MIAMI – Miami SOS Cuba protesters marched Wednesday night from Versailles in Little Havana to the historic Freedom Tower in downtown Miami.
Miami police officers escorted the group as they walked eastbound on Eighth Street to get to the building that housed the former U.S Cuban Assistance Center from 1962 to 1974.
Officers blocked intersections to allow the group to turn northbound toward Biscayne Boulevard. They passed by Bayfront Park, near to where a group of boaters with U.S. and Cuban flags had met earlier.
It was a five-mile journey. They arrived at the 17-story Spanish Renaissance-style building at 600 Biscayne Blvd. to continue their protest. Some of the Cuban-American children have heard stories about the exodus.
Fidel Castro was imposing communist policies when their ancestors escaped the island with whatever they could carry. The U.S. granted them political asylum and assistance for healthcare and housing.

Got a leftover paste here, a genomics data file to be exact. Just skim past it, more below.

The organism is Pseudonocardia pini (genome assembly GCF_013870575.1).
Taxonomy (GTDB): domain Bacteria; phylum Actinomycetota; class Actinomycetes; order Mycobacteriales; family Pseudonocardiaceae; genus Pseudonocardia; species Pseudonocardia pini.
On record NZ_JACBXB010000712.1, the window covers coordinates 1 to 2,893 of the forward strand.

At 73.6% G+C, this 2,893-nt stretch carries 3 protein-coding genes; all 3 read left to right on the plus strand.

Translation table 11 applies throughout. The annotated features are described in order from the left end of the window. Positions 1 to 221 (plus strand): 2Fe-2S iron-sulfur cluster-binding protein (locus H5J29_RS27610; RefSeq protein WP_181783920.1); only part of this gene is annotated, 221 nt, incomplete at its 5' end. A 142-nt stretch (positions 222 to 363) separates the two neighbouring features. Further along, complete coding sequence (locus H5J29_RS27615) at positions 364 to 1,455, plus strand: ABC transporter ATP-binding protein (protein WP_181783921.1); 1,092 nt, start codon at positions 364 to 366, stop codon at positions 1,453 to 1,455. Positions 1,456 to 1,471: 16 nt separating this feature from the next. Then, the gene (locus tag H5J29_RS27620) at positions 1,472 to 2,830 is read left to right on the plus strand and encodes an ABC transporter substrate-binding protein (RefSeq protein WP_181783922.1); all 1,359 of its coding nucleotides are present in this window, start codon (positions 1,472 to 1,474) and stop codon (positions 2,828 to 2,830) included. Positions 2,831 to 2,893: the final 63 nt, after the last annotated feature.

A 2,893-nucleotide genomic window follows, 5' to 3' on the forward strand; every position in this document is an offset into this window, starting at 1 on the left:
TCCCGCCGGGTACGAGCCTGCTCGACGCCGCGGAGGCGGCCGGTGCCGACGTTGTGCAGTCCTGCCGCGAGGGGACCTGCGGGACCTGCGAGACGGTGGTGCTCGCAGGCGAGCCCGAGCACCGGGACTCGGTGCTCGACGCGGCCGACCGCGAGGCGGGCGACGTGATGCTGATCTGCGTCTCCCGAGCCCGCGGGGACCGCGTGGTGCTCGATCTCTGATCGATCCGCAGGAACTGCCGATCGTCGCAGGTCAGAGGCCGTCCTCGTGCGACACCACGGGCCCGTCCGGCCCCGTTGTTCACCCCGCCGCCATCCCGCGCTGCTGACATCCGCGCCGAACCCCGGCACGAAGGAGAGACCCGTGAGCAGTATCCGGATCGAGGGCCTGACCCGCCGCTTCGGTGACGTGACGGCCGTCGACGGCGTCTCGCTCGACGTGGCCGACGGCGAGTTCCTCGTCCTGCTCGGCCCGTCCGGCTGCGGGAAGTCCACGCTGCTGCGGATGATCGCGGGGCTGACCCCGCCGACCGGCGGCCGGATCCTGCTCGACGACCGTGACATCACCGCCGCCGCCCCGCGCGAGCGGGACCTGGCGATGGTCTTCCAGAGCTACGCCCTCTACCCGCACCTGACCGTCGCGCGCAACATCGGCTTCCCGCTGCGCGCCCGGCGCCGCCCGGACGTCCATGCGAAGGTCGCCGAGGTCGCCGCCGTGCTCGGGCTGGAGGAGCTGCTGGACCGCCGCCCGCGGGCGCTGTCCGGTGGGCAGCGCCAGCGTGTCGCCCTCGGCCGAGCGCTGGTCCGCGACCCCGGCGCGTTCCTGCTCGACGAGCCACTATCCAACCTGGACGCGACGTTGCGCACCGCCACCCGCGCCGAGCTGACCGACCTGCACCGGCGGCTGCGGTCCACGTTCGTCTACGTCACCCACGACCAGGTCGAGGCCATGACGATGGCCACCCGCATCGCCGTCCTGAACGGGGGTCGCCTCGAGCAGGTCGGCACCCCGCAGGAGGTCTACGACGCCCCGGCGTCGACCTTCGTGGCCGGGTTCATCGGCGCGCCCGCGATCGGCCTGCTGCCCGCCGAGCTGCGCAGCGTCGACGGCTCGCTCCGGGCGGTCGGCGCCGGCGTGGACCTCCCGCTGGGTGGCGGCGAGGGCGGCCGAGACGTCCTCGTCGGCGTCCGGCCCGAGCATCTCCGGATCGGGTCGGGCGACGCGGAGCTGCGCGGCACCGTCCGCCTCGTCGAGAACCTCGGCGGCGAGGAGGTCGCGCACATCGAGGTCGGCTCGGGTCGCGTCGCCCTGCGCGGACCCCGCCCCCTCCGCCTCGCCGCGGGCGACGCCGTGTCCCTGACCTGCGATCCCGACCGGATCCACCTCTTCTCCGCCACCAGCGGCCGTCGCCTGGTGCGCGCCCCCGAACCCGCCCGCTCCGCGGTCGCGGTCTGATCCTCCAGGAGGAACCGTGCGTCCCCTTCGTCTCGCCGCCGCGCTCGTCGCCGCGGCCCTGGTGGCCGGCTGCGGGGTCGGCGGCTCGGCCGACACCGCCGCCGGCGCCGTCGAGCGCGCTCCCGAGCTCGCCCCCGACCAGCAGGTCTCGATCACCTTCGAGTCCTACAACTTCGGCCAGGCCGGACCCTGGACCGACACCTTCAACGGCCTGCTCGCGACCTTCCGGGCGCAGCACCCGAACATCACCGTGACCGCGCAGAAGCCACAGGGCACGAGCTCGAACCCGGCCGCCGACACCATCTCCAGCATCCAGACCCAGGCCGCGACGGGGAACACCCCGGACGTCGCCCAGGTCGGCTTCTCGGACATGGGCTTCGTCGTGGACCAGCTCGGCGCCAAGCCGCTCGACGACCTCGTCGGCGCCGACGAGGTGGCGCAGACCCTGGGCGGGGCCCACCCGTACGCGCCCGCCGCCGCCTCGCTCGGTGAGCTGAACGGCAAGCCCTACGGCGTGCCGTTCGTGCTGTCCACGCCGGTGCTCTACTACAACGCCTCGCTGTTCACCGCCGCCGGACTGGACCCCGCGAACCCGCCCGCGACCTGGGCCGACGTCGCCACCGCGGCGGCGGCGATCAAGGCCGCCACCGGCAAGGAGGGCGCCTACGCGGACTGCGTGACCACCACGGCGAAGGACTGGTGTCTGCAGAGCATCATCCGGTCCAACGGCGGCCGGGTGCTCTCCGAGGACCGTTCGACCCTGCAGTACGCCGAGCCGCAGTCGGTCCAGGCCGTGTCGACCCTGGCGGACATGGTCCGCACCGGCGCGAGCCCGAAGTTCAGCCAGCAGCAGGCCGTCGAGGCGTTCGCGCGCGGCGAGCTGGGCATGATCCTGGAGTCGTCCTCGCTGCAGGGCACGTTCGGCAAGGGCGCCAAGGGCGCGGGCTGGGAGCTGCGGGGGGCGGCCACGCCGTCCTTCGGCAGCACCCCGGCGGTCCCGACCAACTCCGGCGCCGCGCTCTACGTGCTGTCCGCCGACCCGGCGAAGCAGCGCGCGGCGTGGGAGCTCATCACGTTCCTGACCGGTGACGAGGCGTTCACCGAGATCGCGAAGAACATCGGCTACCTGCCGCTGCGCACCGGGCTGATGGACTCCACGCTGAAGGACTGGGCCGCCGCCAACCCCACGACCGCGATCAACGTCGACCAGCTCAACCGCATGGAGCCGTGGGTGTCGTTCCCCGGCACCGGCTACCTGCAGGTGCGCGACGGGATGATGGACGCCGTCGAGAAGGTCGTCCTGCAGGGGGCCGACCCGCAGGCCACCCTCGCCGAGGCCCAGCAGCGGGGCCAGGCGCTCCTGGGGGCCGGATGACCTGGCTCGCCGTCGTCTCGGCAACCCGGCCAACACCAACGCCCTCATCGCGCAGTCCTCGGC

The area where Miami Heat fans now gather before games became known as the “Ellis Island of the South.” The sudden wave of refugees turned it into the “Refugio” camp. Some slept on the floor, as they waited for their turn to be processed.
More than half a century later, Cubans who protested on the island Sunday say they are tired of the authoritarian communist regime and they want political change. They are dealing with shortages of food and medicine, power outages, internet connectivity issues, and COVID patients dying at home.
Protesters in Miami chanted on their behalf for a “Free Cuba!”
The dry-foot, wet-foot policy that protected Cubans who arrived by boat is gone. Helping refugees is not the priority it once was during the Cold War. Some of the participants of the Miami march said they want President Joe Biden to help Cubans get rid of communism for good.
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For more about the situation in Cuba, visit the Local 10 News’ “en español” page.